group and a —COOR2 group wherein R2 represents a
member selected from the group consisting of an alkyl
eral structure:
H
H
H
o1_- CH2
|\<OCOOHs
O13C—-—
H
I
v
Hz
H
The above product was compatible with cellulose esters
and cellulose ethers giving clear and smooth dopes in
acetone.
It was also found to be compatible with poly
group of from 1-4 carbon atoms, a cyclohexyl group, a
phenyl group and a tolyl group, X represents a member
selected from the group consisting of chlorine and bro
10 mine, and Z represents a member selected from the group
methyl methacrylate, polystyrene, polyvinyl acetate and
if desired, to form the corresponding hydroxyl compounds
consisting of a hydrogen atom, chlorine and bromine.
2. A process for preparing a compound selected from
the group consisting essentially of those compounds rep
which may then be esteri?ed with dicarboxylic acids, e.g.
resented by the following general formulas:
various alkyd resins. The acetyl group can be removed,
with ‘adipic, sebacic, terephthalic, etc. acids.
Example 2
76 1g. (0.5 mole) of bicyclo(2,2,1)hept-5-ene-2~yl ace
tate and 200 g. (1.0 mole) of bromotrichloromethane
were placed in a glass ?ask and irradiated with an electric 20
and
lamp.
H/\1il
more
in
The temperature in the flask varied from 30-42" C.
during the 8 hours of irradiation. The mixture was then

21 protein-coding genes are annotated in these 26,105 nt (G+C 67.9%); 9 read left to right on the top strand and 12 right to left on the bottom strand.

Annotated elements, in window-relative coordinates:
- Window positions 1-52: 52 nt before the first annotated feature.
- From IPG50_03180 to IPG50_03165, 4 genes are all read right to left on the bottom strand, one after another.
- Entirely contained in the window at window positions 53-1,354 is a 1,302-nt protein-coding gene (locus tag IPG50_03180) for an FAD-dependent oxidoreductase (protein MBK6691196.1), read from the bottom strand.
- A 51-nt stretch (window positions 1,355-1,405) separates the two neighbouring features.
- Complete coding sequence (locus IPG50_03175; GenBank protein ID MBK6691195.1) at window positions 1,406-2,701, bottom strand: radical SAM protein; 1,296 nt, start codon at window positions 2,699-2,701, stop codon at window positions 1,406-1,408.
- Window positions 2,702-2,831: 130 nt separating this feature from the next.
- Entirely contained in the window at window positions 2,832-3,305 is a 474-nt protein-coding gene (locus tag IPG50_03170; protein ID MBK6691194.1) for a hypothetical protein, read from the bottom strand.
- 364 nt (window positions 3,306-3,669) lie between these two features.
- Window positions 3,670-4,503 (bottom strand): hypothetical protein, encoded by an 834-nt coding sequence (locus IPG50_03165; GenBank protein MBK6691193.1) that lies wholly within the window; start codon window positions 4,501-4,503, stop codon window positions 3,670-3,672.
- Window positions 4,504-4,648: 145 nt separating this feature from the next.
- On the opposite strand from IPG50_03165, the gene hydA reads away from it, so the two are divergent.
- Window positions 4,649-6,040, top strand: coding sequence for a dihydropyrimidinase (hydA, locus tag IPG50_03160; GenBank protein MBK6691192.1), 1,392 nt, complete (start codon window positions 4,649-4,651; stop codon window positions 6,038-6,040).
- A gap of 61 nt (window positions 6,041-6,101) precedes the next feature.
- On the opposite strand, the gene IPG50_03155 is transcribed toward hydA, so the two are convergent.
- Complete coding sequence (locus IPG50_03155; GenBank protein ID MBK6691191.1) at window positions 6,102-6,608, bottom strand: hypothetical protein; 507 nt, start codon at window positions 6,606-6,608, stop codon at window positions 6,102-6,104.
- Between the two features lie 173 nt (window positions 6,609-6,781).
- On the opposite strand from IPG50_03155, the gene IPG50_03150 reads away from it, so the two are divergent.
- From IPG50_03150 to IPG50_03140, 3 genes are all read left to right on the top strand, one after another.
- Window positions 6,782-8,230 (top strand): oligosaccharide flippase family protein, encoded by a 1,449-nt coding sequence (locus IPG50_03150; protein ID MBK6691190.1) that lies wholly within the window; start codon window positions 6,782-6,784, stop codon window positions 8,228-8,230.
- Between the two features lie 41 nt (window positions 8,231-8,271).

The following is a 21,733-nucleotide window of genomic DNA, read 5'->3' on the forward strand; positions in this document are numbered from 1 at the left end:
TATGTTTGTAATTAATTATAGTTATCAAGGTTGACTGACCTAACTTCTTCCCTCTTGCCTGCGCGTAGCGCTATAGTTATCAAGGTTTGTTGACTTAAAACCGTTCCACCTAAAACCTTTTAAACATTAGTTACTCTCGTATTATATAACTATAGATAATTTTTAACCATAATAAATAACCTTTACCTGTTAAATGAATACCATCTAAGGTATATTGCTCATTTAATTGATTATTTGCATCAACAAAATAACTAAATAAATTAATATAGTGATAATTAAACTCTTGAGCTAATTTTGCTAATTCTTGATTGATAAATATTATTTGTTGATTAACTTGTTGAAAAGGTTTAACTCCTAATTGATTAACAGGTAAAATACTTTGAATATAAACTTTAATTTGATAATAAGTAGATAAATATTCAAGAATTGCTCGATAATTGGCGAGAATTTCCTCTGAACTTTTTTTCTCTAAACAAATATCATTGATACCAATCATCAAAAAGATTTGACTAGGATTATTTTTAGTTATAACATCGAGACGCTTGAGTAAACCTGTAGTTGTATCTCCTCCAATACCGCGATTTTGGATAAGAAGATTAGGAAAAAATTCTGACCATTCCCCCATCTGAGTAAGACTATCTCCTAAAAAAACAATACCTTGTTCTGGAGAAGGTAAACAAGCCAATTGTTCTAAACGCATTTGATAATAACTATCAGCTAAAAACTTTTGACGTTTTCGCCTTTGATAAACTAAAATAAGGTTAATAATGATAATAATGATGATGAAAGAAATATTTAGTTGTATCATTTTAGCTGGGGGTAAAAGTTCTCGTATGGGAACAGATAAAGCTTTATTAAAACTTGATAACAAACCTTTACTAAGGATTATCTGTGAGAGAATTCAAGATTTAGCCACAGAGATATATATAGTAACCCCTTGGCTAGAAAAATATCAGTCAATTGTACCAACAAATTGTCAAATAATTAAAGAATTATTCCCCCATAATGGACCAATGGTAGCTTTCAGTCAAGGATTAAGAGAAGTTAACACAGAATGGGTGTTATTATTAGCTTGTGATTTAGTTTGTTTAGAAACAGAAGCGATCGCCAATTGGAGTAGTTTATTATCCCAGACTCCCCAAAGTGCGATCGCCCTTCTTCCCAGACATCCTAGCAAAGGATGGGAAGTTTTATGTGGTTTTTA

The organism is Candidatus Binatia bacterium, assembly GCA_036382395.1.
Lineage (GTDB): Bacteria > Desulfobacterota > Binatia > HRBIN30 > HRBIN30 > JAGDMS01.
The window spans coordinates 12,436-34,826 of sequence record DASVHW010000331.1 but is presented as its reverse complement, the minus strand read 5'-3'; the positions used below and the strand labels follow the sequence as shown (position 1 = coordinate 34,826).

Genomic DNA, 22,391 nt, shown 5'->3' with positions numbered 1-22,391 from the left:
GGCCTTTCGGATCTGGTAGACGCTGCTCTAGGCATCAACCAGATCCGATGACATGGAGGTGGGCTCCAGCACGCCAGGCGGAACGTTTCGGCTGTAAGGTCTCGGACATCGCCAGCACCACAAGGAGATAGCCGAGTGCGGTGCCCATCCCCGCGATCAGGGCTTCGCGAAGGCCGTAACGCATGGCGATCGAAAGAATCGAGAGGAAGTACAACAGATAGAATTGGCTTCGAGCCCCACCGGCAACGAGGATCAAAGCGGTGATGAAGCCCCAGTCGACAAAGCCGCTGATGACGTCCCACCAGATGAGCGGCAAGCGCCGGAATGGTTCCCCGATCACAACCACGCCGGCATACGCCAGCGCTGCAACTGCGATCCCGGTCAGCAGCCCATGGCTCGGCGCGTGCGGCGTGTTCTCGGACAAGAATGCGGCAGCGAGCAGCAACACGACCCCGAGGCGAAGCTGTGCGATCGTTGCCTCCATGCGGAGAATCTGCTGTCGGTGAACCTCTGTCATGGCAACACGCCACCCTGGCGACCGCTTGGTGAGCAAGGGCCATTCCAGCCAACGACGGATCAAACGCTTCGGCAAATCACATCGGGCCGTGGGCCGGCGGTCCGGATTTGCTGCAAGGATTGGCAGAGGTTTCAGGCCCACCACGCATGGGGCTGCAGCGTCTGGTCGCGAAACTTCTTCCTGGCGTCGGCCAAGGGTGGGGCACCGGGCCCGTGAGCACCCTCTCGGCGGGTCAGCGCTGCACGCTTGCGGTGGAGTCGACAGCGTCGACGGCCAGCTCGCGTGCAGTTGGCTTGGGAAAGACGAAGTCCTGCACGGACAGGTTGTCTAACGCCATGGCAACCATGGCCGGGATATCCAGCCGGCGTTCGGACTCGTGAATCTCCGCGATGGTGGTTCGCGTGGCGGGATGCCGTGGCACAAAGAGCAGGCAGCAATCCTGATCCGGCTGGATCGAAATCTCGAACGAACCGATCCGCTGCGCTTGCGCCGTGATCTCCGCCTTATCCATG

vacuum distilled to remove the excess of bromotrichloro
methane and the residual product was then distilled at 25
H
143° C./1.2 mm. A yield of 158 g. representing 90%
was obtained of essentially a mixture of the isomeric 6
wherein in each instance R represents a member selected
bromo-S-trichloromethyl-2-norcamphanyl and 5-bromo-6
from the group consisting of a hydrogen atom and an
trichloromethyl-Z-camphanyl acetates. This product was
alkyl group of from 1-4 carbon atoms, R1 represents a
compatible with cellulose acetate, cellulose acetate pro 30 member selected ‘from the ‘group consisting of a -OCOR2
pionate and cellulose acetate butyrate. A cellulose ace
group and a -—COOR2 ‘group wherein R2 represents a
tate ?lm containing 15% by weight of the compound,
member selected from the ‘group consisting of an alkyl
which was ‘coated from an acetone solution, was self
group of from 1-4 carbon atoms, a cyclohexyl group, a
extinguishing. The compound was also ‘compatible with
phenyl group and a tolyl group, X represents a member
cellulose ethers and ethy-l and benzyl celluloses contain— 35 selected from the group consisting of chlorine and bro
ing 20-25% by weight of the compound were likewise
mine, and Z represents a member selected from the group
self-extinguishing. When cellulose acetate butyrate (100
consisting of a hydrogen atom, chlorine and bromine,
parts by weight) was milled on the hot rolls with 35 parts
which comprises reacting a cycloheptene derivative hav
by weight of the compound, a self-extinguishing plastic
40
was obtained.
ing the general formula:
11
Example 3
R
OH:
Bicyclo(2,2,1)5 - heptene-2~methyl-2-carboxylic methyl
ester was treated with carbon tetrachloride and benzoyl
peroxide as described in Example 1 to give a product
consisting essentially of a mixture of the isomeric S-chloro 45 wherein R and R1 are as above de?ned, with a halogenated
methane having the general formula:
6-trichloromethyI-Z-methyl - 2 - norcamphanylcarboxylic
acid and 6-chloro-5-trichlorornethyl - 2-norcamphanylcar
boxylic acid methyl esters. This product was compatible
with various cellulose esters serving as a ?re-retardant
wherein X and Z are as above de?ned, at from about
50 40-200° C. in the presence of an organic peroxide cata